The USSOCOM Care Coalition RCCs provide SOF wounded, ill, and injured comprehensive non-medical case management to include assistance with Department of Defense and other government benefits, family program assistance, medical referral management, TRICARE assistance, navigation through the IDES process, referrals to the Department of Veterans Affairs, referrals to internal and external Wounded Warrior programs (i.e. USSOCOM MASP, transition, the Service Wounded Warrior Programs), and other federal and non-federal programs.
What transition assistance does the Care Coalition provide?
•The transition program rests on four pillars: community outreach, fellowships, employment assistance, and retraining/educations.
•The transition team cultivates a network of civilian and government organizations through continuous community outreach to establish a wide net of opportunities for possible fellowship sponsorship, employment assistance and retraining/education options for our SOF wounded, ill, and injured.
•For those in IDES, the fellowship program provides SOF wounded, ill, and injured Warriors an opportunity to immerse themselves in the daily operations of a sponsoring organization prior to the service members' separation from the service. Through fellowships, SOF wounded, ill, and injured Warriors gain familiarity with the requirement of an employment opportunity to ascertain where their interests lie prior to making a long-term commitment. Fellowships also enhance their technical skills and business knowledge, while preparing them for civilian employment.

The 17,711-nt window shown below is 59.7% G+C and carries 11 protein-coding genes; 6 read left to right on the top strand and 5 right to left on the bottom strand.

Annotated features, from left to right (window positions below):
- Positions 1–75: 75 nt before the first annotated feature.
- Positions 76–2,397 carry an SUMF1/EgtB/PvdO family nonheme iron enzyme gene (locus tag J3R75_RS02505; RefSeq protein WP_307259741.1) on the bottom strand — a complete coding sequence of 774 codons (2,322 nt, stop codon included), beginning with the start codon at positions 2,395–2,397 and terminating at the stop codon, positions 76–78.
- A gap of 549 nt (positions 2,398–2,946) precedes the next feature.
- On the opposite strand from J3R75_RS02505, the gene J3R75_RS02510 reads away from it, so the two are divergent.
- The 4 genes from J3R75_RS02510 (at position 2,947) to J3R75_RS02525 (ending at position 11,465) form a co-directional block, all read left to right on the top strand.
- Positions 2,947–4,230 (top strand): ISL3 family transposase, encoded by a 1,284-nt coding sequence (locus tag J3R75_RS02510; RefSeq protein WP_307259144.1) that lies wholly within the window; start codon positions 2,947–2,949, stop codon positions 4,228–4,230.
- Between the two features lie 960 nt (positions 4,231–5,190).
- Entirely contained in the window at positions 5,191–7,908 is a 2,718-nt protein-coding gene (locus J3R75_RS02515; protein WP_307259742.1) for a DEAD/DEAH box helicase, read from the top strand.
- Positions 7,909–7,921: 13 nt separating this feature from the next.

•The employment assistance program introduces SOF wounded, ill, and injured Warriors to a network of identified employers who have expressed an interest in hiring SOF service members. The participating organizations benefit from the access to talented, experienced, and dedicated candidates.
•Retraining opportunities allow SOF wounded, ill, and injured Warriors to enhance their skills, train in new career fields, or gain certification to become more marketable in the civilian sector. This program is mutually beneficial to the SOF wounded, ill, and injured Warriors and the sponsoring organization in which the Wounded Warrior conducts his or her retraining, fellowship, and/or employment.
How is Military Adaptive Sports (MAS) beneficial for USSOCOM?
MAS assists in both the physical and mental recovery processes, and works to improve the overall health and welfare of SOF wounded, ill, and injured through exposure to adaptive team sport and activities. USSOCOM MAS directly supports the Department of Defense MAS, which includes the yearly Warrior Games and other inter-service Wounded Warrior events. MAS provides post-rehabilitation support to wounded, ill, and injured SOF service members, through participation in adaptive rehabilitation and sporting activities, while promoting physical fitness, peer-to-peer support, and healthy/sustainable living with a focus on returning SOF wounded, ill, and injured to duty. All SOF, regardless of impairments, injuries, and skill levels, are encouraged to participate.